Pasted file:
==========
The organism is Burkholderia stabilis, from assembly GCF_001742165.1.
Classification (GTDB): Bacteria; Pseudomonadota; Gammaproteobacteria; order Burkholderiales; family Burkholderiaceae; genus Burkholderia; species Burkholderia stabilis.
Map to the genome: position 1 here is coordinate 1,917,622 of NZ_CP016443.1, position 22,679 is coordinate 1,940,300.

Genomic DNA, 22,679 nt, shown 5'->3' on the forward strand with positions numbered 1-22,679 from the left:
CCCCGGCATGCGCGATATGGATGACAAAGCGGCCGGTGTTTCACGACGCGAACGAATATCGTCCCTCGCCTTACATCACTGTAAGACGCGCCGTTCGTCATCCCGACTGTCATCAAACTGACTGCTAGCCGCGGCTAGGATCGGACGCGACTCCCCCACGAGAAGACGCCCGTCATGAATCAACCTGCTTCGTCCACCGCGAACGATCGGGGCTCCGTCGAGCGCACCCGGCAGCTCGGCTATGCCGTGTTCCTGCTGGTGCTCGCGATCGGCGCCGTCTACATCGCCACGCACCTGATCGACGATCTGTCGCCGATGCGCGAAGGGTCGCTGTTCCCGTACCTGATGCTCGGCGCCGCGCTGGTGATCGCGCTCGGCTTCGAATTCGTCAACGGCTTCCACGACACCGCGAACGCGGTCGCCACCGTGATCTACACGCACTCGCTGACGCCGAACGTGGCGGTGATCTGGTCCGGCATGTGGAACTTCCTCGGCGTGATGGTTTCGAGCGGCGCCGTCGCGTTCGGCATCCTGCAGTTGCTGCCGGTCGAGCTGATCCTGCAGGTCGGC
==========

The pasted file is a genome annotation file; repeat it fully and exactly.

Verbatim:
The organism is Burkholderia stabilis, from assembly GCF_001742165.1.
Classification (GTDB): Bacteria; Pseudomonadota; Gammaproteobacteria; order Burkholderiales; family Burkholderiaceae; genus Burkholderia; species Burkholderia stabilis.
Map to the genome: position 1 here is coordinate 1,917,622 of NZ_CP016443.1, position 22,679 is coordinate 1,940,300.

Genomic DNA, 22,679 nt, shown 5'->3' on the forward strand with positions numbered 1-22,679 from the left:
CCCCGGCATGCGCGATATGGATGACAAAGCGGCCGGTGTTTCACGACGCGAACGAATATCGTCCCTCGCCTTACATCACTGTAAGACGCGCCGTTCGTCATCCCGACTGTCATCAAACTGACTGCTAGCCGCGGCTAGGATCGGACGCGACTCCCCCACGAGAAGACGCCCGTCATGAATCAACCTGCTTCGTCCACCGCGAACGATCGGGGCTCCGTCGAGCGCACCCGGCAGCTCGGCTATGCCGTGTTCCTGCTGGTGCTCGCGATCGGCGCCGTCTACATCGCCACGCACCTGATCGACGATCTGTCGCCGATGCGCGAAGGGTCGCTGTTCCCGTACCTGATGCTCGGCGCCGCGCTGGTGATCGCGCTCGGCTTCGAATTCGTCAACGGCTTCCACGACACCGCGAACGCGGTCGCCACCGTGATCTACACGCACTCGCTGACGCCGAACGTGGCGGTGATCTGGTCCGGCATGTGGAACTTCCTCGGCGTGATGGTTTCGAGCGGCGCCGTCGCGTTCGGCATCCTGCAGTTGCTGCCGGTCGAGCTGATCCTGCAGGTCGGC